03 April 2009

A Rebuttal

The overzealous simplification of complex analytical issues for popular consumption is everywhere and gets me hopping mad most of the time, but here's one case in which I can't let it slide without an appearance on the glorious pages of HG:

Just like the Obama administration, the Bush administration went about seeking to play a “win-win” game with Moscow, pointing out common interests and priorities. It found out the hard way the perils of playing a win-win game when faced with a zero-sum opponent. The Obama administration will surely learn the same lessons; let us hope that it will do so sooner than its predecessor did.
According to the author, the U.S. can't hope to "reset" its relationship with Moscow because the latter is motivated by virulent "anti-Americanism at the heart of the 'Putinist' ideology." This anti-Americanism supposedly obscures or overwhelms the long-term national interests of Russia.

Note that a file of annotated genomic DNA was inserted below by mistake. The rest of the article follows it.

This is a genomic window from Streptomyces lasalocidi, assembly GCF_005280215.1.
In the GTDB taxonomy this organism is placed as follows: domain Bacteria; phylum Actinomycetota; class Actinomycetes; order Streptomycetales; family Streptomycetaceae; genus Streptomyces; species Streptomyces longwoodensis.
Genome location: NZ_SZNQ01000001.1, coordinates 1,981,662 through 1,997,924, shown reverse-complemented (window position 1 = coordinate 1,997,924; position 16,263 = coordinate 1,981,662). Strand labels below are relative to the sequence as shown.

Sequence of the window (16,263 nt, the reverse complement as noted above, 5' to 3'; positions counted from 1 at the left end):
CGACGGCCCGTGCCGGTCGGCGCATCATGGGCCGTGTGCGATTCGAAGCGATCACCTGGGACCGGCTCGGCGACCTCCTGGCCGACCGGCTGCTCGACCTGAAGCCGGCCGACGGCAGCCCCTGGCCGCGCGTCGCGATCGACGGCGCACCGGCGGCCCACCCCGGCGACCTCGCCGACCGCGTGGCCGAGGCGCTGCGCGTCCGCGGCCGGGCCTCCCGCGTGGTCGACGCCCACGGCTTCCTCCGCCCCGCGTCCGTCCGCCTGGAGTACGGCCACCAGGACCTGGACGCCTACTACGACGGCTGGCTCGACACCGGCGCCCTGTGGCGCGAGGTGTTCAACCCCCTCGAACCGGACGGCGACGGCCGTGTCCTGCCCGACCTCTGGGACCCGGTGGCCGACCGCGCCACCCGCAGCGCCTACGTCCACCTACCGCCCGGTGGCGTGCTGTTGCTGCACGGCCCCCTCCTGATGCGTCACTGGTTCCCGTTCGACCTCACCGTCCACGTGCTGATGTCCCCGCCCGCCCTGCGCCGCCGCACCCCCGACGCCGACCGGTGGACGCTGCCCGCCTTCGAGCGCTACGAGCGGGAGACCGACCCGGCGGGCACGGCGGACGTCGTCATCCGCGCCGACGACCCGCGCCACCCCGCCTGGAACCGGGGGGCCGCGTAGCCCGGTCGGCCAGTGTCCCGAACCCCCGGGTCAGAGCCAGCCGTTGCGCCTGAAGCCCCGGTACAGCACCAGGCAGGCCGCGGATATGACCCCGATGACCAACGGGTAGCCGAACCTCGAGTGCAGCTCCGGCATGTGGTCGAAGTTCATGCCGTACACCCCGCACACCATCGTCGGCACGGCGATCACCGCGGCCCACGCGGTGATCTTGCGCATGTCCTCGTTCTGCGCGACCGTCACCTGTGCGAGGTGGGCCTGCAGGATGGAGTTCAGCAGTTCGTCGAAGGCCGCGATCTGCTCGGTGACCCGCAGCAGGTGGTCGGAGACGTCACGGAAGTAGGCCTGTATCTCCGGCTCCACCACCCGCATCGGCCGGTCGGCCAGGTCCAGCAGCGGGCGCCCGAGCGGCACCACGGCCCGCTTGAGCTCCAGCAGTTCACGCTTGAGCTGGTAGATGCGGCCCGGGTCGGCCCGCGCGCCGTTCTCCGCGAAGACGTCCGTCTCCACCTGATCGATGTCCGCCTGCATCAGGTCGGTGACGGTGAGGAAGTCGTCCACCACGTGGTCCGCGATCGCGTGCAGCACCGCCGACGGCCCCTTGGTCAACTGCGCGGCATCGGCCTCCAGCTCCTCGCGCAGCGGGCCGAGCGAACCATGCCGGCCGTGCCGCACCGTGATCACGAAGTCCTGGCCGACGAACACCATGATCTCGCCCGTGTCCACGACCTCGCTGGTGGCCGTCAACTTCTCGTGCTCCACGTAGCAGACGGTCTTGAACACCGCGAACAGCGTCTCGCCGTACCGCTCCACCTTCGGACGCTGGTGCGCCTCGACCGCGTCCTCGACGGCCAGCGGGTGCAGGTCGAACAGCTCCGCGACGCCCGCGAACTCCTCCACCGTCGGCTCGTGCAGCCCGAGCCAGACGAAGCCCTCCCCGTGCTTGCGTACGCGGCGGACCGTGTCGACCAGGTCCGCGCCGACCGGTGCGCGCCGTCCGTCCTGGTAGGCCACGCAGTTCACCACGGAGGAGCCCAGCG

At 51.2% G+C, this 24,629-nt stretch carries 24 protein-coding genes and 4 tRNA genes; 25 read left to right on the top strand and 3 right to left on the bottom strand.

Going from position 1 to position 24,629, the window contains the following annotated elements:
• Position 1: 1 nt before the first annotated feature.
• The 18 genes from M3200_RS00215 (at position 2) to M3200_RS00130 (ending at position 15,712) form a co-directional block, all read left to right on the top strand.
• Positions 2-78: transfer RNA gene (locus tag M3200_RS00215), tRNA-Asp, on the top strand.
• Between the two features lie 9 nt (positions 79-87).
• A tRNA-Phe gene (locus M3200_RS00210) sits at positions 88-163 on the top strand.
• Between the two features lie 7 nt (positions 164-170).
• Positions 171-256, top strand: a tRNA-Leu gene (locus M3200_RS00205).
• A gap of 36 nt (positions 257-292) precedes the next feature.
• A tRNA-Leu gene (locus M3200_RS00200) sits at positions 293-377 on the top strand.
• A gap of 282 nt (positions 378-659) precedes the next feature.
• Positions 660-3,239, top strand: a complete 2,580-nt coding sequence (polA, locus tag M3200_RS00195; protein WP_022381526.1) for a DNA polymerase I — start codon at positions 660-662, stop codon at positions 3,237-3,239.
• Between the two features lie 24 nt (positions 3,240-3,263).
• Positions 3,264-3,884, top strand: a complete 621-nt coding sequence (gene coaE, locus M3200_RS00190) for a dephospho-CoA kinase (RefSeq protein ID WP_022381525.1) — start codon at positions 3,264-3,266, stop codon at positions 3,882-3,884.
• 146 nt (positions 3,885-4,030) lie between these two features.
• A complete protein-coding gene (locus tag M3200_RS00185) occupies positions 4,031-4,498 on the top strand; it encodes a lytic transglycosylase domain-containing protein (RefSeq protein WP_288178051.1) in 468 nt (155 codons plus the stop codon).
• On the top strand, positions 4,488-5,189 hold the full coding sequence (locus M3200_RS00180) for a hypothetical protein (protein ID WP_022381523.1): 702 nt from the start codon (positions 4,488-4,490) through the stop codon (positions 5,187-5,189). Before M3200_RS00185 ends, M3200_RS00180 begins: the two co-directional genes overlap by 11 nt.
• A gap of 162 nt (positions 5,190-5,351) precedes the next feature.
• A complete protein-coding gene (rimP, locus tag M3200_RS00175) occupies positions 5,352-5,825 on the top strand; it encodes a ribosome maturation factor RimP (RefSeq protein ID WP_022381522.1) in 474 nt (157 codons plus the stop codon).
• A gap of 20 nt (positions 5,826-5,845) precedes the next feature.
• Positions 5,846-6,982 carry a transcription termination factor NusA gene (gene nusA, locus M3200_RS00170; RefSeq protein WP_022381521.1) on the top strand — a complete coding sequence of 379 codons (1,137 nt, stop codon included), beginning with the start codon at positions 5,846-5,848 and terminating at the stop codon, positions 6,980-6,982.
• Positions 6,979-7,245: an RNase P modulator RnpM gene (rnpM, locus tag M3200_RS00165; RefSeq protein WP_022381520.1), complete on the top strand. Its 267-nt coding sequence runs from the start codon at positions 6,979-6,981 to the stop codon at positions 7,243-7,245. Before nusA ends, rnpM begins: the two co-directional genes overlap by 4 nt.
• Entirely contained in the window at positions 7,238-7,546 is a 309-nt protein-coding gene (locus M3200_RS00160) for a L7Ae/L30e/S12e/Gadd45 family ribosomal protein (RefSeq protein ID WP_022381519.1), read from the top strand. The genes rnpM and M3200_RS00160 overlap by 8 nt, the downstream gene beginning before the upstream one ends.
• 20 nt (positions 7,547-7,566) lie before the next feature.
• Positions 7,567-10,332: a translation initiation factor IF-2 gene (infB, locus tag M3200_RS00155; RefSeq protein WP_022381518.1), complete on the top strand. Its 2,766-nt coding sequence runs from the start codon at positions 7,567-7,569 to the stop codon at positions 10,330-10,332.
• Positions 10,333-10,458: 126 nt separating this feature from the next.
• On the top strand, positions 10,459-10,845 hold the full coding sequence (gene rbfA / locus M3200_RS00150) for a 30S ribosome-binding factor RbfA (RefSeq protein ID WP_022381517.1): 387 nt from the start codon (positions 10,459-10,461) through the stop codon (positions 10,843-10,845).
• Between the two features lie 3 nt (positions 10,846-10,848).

Of course this falls apart if the alternatives aren't "win-win" versus "zero-sum." Obviously the United States and Russia do not have a complete harmony of interests, else cooperation would be irrelevant or trivial, and they do not have a complete conflict of interests, else cooperation would be completely impossible and it would be irrational to attempt to pursue it. Rather, the reality is, as Obama's foreign policy seems to clearly recognize, that the Americans and Russians converge and diverge over a broad spectrum of issues. So, for example, the Russians might not want NATO to win an easy victory in Afghanistan, but to stabilize the country and do so at a high enough cost that they do not remain in the region afterward. And that's precisely why there is room for cooperation.

No comments: